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GPU-Accelerated Statistical Software for Environmental Data Analysis


Kate Cowles’s IGERT research group at The University of Iowa developed two new statistical software packages, CARramps and CARrampsOcl, for analyzing and visualizing large collections of environmental data. Both packages can be downloaded at no charge from The Comprehensive R Archive Network ( and are open source, meaning that users can see all the code and modify it if they wish. CARramps and CARrampsOcl are useful in analyzing data measured over space and time — for example, data on vegetation intensity derived from satellite images, in which daily values are recorded for each image unit (or pixel) in a region. Such data present challenges to environmental research because they typically include “noise” — random error introduced by atmospheric and other factors. Unfortunately, the computational methods used to try to remove the noise and estimate the true underlying values tend to be very slow, and often are performed on expensive supercomputers or clusters of multiple workstations.

CARramps and CARrampsOcl harness the power of graphical processing units (GPUs) to speed computation by up to 90 fold. The GPU is the graphics card that drives the display on an ordinary computer. The CARramps package can run only on computers with Nvidia graphics cards because it uses CUDA — Nvidia’s proprietary language for mathematical computing on GPUs. Based instead on the open source OpenCL framework for GPU computing provided by the Khronos Group, CARrampsOcl can perform its computations on GPUs from both major vendors (Nvidia and AMD), and potentially on other accelerator hardware. Both CARramps and CARrampsOcl run in the free and open-source R statistical computing environment under the free, open-source Linux operating system. In short, these packages enable a researcher or student with a moderately-priced desktop or laptop computer (such as would be suitable for gaming or business graphics) to apply statistical and graphical methods to spatial and temporal data at no additional cost for software.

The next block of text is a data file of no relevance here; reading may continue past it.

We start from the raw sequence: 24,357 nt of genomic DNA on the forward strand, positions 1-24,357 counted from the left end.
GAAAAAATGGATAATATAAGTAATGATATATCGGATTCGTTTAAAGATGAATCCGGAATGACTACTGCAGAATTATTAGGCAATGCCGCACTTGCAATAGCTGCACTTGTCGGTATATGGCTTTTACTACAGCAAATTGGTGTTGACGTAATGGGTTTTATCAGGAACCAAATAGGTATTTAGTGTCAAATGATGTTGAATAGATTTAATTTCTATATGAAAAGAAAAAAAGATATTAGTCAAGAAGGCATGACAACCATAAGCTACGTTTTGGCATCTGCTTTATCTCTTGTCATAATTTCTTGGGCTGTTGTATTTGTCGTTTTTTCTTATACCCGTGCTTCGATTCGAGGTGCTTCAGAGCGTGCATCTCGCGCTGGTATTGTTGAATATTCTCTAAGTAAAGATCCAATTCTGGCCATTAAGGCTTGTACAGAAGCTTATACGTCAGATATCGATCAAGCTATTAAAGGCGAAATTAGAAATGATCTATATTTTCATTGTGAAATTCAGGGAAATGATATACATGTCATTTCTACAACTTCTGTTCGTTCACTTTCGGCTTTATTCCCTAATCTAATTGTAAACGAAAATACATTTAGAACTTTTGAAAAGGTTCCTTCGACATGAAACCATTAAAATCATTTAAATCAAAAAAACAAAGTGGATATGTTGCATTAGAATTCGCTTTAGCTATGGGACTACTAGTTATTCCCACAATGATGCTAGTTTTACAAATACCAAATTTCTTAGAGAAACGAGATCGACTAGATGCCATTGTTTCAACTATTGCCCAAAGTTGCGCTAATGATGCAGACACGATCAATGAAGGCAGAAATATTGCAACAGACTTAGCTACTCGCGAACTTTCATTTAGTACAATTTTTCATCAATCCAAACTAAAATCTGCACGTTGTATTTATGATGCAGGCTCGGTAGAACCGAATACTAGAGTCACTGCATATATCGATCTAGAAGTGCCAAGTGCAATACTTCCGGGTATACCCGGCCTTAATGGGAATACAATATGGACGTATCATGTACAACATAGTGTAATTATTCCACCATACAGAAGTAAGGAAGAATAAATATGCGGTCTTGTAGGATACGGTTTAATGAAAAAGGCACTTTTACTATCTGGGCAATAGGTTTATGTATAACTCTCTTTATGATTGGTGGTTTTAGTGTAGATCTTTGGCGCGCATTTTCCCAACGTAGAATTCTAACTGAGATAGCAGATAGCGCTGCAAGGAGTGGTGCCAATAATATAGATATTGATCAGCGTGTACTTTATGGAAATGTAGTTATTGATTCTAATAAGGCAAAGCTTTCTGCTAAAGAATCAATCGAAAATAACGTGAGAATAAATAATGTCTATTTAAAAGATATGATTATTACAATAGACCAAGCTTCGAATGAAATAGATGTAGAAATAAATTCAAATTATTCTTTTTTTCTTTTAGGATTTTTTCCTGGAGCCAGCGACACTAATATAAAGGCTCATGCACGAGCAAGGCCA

CARrampsOcl was developed by an interdisciplinary team with expertise in spatial statistics, high-performance computing, graphics, and geography. The team consists of two IGERT faculty members — Kate Cowles (Statistics) and Marc Linderman (Geography), — three IGERT trainees — Juan Cervantes, Danielle Dodgen, and Alex Sawyer — and an undergraduate, Michael Seedorff. The example image presents data on vegetation intensity in eastern Iowa during two weeks in July of 2012 — a period of drought in the Midwest. Each pixel is one square kilometer. The numeric value represented by each pixel color is Normalized Difference Vegetation Index (NDVI) — a measure of the greenness of vegetation calculated from patterns of reflected light. Such light reflectance data are collected by a sensor called the Advanced Very High Resolution Radiometer (AVHRR) onboard a National Oceanic and Atmospheric Administration (NOAA) weather satellite as it orbits the earth daily. The data presented here were extracted from an image downloaded from the USGS EROS Center (

In the color scheme used in our images, the highest NDVI values are shown in dark green, with yellow, pink, and white indicating lower and lower values. Very-low-vegetation areas such as cities and wide rivers appear in pink. Many of the yellow areas, suggesting unhealthy vegetation, are drought-afflicted fields. The original NDVI data are in the left image, and the slightly-smoothed surface estimated by CARramps is on the right. Since the original NDVI data had undergone some preprocessing, it is not surprising that CARramps found only a little measurement error to remove and has made only subtle adjustments to the original data.

Address Goals

The development of CARramps and CARrampsOcl contributes to the nation’s research infrastructure by making innovative use of scientific programming for graphical processing units for statistical analysis and visualization of spatiotemporal data. This free software runs on readily-available, low-cost computers commonly used by the general public and does so at speeds usually associated with expensive “mainframes” or clusters. It fosters research in environmental and climate sciences by providing software for analysis of environmental data that is easily accessible by researchers and students.